Everyone needs an editor. Even state economic development officials.
That truism is reinforced by a full-page Wall Street Journal ad Tuesday with the Pure Michigan logo. Two southeast Michigan bloggers ridicule it for saying that a right-to-work law, tax cuts, fewer regulations and new investment incentives create "the perfect storm of opportunity, resources and passion."
Mark Maynard, a business development consultant in Ypsilanti, is the first to question the metaphor choice by the Michigan Economic Development Corp. His post is headlined "Someone should tell Governor Snyder that a 'perfect storm' isn’t generally considered a good thing."
Who uses the phrase 'perfect storm' in an ad campaign that’s trying to convey a sense of confidence about a region? I’ve actually read 'The Perfect Storm.' The book is about a desperate sea captain, who, in hopes of making a big financial score, heads his ship into a colossal storm front in search of elusive swordfish, putting the lives of his crew on the line.
And, guess what? There were no survivors!
And the irony of the Snyder administration referencing it, given what they’ve done to jeopardize the future of our state over the course of the past several months, I think, is hilarious.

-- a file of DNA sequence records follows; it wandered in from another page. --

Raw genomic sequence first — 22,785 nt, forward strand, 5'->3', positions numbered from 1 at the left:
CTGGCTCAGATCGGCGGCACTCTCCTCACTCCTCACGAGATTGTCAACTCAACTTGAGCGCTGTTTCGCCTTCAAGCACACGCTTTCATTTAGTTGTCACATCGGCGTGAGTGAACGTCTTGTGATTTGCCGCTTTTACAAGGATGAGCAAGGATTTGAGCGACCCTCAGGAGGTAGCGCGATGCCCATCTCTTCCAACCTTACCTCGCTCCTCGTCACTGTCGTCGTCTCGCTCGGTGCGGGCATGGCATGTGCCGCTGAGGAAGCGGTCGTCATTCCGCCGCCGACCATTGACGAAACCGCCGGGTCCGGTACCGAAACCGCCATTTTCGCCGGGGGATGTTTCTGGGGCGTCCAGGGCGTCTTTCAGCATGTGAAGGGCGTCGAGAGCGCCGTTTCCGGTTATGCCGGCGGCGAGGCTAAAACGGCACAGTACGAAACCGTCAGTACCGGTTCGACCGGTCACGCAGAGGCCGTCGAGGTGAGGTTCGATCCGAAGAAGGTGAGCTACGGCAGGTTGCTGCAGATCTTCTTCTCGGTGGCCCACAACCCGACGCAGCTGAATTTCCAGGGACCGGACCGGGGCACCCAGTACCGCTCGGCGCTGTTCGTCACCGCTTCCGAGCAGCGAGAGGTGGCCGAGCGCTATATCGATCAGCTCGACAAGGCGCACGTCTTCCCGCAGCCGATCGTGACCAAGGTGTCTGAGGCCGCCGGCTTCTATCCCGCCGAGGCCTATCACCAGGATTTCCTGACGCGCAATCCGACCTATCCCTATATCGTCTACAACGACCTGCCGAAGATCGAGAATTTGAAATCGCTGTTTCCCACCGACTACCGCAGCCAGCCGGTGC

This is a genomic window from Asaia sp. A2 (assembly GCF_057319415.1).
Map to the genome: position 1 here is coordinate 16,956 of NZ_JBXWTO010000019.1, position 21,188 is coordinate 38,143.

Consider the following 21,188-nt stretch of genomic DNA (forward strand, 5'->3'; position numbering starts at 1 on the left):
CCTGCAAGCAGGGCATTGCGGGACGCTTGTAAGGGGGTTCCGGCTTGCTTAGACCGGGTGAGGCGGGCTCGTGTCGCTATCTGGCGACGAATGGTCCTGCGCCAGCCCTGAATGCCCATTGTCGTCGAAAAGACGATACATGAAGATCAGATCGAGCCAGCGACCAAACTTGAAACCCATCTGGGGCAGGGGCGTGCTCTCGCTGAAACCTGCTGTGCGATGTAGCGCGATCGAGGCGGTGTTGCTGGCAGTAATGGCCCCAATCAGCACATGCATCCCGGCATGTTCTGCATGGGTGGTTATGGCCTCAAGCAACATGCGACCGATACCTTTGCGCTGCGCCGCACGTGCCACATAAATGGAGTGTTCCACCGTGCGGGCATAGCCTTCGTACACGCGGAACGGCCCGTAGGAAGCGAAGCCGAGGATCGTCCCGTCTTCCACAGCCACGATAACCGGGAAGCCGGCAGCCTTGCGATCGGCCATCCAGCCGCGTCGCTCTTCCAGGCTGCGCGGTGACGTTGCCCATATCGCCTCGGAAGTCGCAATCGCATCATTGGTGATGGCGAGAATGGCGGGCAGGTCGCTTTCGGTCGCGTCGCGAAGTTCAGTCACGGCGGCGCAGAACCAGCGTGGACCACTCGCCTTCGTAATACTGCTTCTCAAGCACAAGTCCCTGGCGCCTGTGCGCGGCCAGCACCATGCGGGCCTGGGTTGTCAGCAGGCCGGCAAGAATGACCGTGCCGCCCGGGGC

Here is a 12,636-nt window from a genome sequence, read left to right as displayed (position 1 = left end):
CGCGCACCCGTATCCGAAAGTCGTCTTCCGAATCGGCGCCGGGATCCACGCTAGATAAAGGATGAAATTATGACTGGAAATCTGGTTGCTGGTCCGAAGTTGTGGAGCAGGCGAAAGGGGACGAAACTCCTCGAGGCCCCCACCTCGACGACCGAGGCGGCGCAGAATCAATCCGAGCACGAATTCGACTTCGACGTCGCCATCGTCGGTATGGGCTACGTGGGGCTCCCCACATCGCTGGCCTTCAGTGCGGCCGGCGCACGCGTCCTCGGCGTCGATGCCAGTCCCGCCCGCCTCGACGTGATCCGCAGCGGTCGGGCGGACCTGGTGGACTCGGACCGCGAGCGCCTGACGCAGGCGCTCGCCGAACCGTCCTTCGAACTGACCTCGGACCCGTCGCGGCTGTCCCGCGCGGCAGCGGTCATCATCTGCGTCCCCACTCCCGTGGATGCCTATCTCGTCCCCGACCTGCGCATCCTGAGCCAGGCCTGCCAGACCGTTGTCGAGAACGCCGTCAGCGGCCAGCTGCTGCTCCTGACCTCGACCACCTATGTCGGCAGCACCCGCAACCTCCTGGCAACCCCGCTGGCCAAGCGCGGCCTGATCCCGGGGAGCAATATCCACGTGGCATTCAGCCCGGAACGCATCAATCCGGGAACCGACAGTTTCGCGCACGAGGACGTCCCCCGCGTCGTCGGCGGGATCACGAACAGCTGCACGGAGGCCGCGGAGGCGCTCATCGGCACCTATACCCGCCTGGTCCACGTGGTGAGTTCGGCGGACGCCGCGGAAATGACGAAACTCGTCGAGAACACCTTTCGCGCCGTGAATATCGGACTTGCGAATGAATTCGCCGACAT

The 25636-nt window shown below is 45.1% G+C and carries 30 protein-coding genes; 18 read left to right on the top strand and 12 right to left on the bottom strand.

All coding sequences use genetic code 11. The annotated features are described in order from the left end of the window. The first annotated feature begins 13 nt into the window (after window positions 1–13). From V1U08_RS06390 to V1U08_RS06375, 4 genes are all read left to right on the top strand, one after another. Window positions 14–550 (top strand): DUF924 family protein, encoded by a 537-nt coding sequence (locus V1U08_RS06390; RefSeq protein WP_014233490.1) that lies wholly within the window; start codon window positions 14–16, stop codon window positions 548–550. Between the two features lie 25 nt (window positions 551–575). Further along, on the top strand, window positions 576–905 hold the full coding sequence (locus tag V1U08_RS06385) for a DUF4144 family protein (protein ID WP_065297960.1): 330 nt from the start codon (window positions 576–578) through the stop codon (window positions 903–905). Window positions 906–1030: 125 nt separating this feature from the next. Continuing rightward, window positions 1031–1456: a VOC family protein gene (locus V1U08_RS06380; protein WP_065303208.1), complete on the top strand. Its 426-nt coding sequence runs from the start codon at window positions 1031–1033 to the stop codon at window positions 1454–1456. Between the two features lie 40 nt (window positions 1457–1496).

That send-up by Maynard, a University of Michigan alumnus ('93) and board member of the Ann Arbor Awesome Foundation, is echoed for a larger audience by longtime business columnist Rick Haglund at his blog about Michigan's economy.
Huh? . . . That certainly isn't the image Michigan intended to create in its Wall Street Journal ad.
But the political climate in the state is likely to be stormy for some time, thanks to Republicans who rammed a right-to-work bill through the Legislature's lame-duck session last month.
UPDATE (6 p.m.): A social media outcry is swelling. aimed at what critics see as politicization of the Pure Michigan tourism campaign..
Nearly 50 Facebook objections are on the Pure Michigan page, with many saying they had "unliked" the page to remove it from news feeds.
Royal Oak dentist Bruce Donigan calls the ad "an insult to those of us trying to be proud of our state" and suggests: "It should have been signed by the governor and Republicans, and leave the term Pure Michigan out of it."
Wendy Ten Eyck Allison, a Walmart manager from Lansing, posts that she is "disappointed that Pure Michigan got polluted by attaching itself to politics."
More than 30 comments also are below a Detroit Free Press blog post by Jewel Gopwani of Birmingham, the paper's assitstant editor for community engagement.
"Injecting divisive politics into a marketing campaign is a surefire way to move toward failure" comments Freep reader Craig Hennigan of Detroit, a 36-year-old graduate teaching assistant at Wayne State. "Attaching that logo to what is perceived as a political message undermines the credibility of the brand. Poor marketing move, Snyder administration."
At Twitter, Mathhew Lechel, a 28-year-old Kalamazoo business consultant, tells followers: "What's next for #PureMichigan after RtW ad? pro-gun ads? Discrimination against gays? What else on Repub agenda do they support?."